Wednesday, May 6, 2015

Implementing a Missional Reading of Scripture: Understanding Your Context

Who are the people whom God has called us to reach? What are their stories? What worldviews are held? What causes matter to them? About what do they care? A missional hermeneutic must be attentive to these questions. Obviously we are committed to encountering the Scriptures in all of their richness, but if we hope to share its message with others we must be willing to engage people at a deep level as well. Biblical studies professors often use this quotation to remind students of the centrality of reading the Bible within its literary context: “A text without a context is a pretext for saying anything that an interpreter wants to say.” But it is, likewise, true that a biblical message apart from a local context of people becomes a pretext for misunderstanding and wasted words. We must be committed to shaping our speech, metaphors, and images in light of the context to which we are communicating. When we combine a rich understanding of the biblical story with a deep connection with the people to whom God has sent us, we find ourselves in an environment in which we can truly speak to fellow humans about biblical message of (re)alignment. We find ourselves with the crucified and risen Jesus calling Christ followers to join fully in God’s mission and inviting those on the margins to become part of God’s work of ushering in a different world.
Moreover, we must also gain a sense of the gods that bind the hearts and minds of the women and men in our ministry context. Only when we understand the idols that capture the hearts of the world will we be prepared to proclaim the Lordship of Jesus in ways that subvert the claims and practices of those idols. A missional hermeneutic recognizes that idols exist within both the church and world. They are easy to spot: sex, consumerism, power, family, security, pleasure, and freedom among others.[1] But these have different localized expressions. A missional approach to Scripture listens to the text in light of the idols that reign over our culture.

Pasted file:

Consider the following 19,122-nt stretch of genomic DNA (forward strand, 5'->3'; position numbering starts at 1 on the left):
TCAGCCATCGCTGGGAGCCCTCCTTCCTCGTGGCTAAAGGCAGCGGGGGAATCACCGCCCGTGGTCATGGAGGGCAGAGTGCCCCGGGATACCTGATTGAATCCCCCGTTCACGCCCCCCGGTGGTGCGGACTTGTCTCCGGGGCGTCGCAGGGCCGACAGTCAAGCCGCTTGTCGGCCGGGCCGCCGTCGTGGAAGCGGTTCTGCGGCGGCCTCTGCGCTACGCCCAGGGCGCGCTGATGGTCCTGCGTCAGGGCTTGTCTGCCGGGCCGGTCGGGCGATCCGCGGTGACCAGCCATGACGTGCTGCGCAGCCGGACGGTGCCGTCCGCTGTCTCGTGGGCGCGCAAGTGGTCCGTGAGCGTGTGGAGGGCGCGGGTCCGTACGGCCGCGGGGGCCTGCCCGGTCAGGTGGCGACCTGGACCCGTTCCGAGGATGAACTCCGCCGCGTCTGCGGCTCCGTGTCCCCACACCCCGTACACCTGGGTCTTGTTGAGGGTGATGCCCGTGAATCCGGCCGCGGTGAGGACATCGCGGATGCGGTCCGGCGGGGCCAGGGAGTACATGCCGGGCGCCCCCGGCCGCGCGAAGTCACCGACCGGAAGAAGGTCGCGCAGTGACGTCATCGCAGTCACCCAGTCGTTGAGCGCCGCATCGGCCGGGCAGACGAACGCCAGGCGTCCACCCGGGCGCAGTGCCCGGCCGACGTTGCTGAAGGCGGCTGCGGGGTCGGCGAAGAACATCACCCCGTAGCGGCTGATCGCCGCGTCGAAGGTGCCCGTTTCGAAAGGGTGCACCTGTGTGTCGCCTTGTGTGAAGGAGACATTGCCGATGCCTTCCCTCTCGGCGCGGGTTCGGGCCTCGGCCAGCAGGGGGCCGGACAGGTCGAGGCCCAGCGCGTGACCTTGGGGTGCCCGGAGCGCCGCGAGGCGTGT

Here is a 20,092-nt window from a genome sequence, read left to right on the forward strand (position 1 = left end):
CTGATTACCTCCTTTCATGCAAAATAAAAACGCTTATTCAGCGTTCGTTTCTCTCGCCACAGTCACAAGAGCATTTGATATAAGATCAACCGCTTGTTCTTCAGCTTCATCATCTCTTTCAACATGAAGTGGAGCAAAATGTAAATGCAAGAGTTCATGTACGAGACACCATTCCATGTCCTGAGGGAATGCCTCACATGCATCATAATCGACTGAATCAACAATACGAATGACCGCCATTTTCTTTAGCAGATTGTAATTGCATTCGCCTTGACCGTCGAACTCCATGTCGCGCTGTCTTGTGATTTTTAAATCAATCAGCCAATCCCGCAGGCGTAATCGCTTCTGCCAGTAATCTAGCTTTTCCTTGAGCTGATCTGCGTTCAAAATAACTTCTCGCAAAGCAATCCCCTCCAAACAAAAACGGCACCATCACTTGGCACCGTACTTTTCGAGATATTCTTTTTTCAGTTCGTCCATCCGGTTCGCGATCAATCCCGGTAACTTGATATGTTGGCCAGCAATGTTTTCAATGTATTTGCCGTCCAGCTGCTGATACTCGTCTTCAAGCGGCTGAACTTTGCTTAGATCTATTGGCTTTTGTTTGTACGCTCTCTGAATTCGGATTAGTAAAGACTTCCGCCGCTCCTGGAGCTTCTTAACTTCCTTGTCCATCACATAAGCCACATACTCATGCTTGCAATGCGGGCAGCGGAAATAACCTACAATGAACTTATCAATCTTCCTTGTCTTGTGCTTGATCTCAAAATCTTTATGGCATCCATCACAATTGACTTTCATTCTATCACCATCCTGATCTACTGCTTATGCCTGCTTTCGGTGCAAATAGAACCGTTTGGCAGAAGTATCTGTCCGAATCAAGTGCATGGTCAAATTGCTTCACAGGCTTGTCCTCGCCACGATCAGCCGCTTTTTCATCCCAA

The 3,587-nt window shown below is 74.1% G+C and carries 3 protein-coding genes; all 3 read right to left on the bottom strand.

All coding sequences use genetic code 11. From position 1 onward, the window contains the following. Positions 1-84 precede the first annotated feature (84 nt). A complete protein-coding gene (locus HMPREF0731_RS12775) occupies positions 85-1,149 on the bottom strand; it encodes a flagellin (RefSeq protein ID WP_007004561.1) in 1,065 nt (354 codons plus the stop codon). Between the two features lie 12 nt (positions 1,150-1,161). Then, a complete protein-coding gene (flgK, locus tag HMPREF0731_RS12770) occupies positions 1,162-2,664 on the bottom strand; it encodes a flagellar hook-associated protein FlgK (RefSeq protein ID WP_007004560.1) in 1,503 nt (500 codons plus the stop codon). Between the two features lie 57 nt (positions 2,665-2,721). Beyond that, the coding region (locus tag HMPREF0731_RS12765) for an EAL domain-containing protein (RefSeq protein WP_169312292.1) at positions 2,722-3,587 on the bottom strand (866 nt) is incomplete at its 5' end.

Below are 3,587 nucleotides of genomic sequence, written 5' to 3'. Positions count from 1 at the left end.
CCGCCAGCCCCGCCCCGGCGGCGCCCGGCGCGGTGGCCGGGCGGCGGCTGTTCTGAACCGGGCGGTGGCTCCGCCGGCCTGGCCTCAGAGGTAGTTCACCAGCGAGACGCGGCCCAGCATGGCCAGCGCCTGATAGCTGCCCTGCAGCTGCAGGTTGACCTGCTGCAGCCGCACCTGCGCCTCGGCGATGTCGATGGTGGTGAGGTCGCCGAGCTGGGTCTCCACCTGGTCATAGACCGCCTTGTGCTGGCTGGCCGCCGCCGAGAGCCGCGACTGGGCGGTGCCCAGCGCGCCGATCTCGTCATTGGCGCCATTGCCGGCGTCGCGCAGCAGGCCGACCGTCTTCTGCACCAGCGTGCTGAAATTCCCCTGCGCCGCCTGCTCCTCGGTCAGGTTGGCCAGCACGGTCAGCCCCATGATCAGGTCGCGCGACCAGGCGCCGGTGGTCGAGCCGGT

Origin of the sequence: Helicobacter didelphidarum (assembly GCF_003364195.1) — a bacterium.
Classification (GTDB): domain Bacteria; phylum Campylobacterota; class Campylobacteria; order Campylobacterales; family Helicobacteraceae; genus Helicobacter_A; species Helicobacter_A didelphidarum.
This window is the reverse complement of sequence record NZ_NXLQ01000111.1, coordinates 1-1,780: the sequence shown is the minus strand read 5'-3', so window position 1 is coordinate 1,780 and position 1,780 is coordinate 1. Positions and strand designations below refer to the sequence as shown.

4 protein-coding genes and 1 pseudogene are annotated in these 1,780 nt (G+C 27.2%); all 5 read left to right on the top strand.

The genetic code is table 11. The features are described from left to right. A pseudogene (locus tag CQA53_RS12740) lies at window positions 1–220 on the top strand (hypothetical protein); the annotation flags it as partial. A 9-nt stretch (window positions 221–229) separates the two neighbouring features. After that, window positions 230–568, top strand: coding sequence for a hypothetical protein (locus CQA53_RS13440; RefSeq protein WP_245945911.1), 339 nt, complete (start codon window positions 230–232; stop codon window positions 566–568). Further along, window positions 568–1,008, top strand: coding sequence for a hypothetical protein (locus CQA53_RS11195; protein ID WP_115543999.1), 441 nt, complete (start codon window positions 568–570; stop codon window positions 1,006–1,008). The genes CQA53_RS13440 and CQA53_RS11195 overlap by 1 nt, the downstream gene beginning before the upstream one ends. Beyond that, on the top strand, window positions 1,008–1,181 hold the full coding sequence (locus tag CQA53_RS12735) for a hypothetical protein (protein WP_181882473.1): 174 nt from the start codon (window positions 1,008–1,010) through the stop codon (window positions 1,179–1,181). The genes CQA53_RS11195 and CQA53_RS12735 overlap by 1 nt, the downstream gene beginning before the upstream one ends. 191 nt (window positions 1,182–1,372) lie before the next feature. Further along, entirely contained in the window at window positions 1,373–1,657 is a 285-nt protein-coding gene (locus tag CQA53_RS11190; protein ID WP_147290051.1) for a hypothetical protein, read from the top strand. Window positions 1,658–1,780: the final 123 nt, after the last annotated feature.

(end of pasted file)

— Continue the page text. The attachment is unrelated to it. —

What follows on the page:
As interpreters of Scripture, we learn the culture by listening carefully to the stories of the outsiders to the Christ following movement with whom we become friends. We also can learn the culture by reading the books and magazines enjoyed by the masses, and by being conversant and familiar with the popular culture of our day. In a sense, learning to exegete our context involves becoming more worldly in the sense of giving careful attention in terms of time and activities to persons presently outside or on the fringes of the Christ following movement.
A key dimension involves learning to treasure people as people. Talk of mission can sometimes involve bait and switch. We encourage Christians to befriend non-Christians principally for evangelistic purposes. But when a conversion does not follow, we move along to another non-Christian. We need to move to a more relational model of engaging the world where we build lasting friendships regardless of whether our new friend turns to Jesus as Lord or not. Authentic friendships will open up entire new networks of people whom we would otherwise never have met. This will profoundly shape the way that we read the Bible because we will unconsciously begin to see and hear the Scriptures through the eyes and ears of our new friends.  
Interested in more information about reading Scripture through a missional perspective? See my book (re)Aligning with God: Reading Scripture for Church and World (Cascade, 2016).

© 2015 Brian D. Russell 

[1]Alan and Debra Hirsch, Untamed: Reactivating a Missional Form of Discipleship (Baker, 2010). See also Tim Keller, Counterfeit Gods: The Empty Promises of Money, Sex, Power, and the Only Hope that Matters (Dutton Adult, 2009).

No comments:

Post a Comment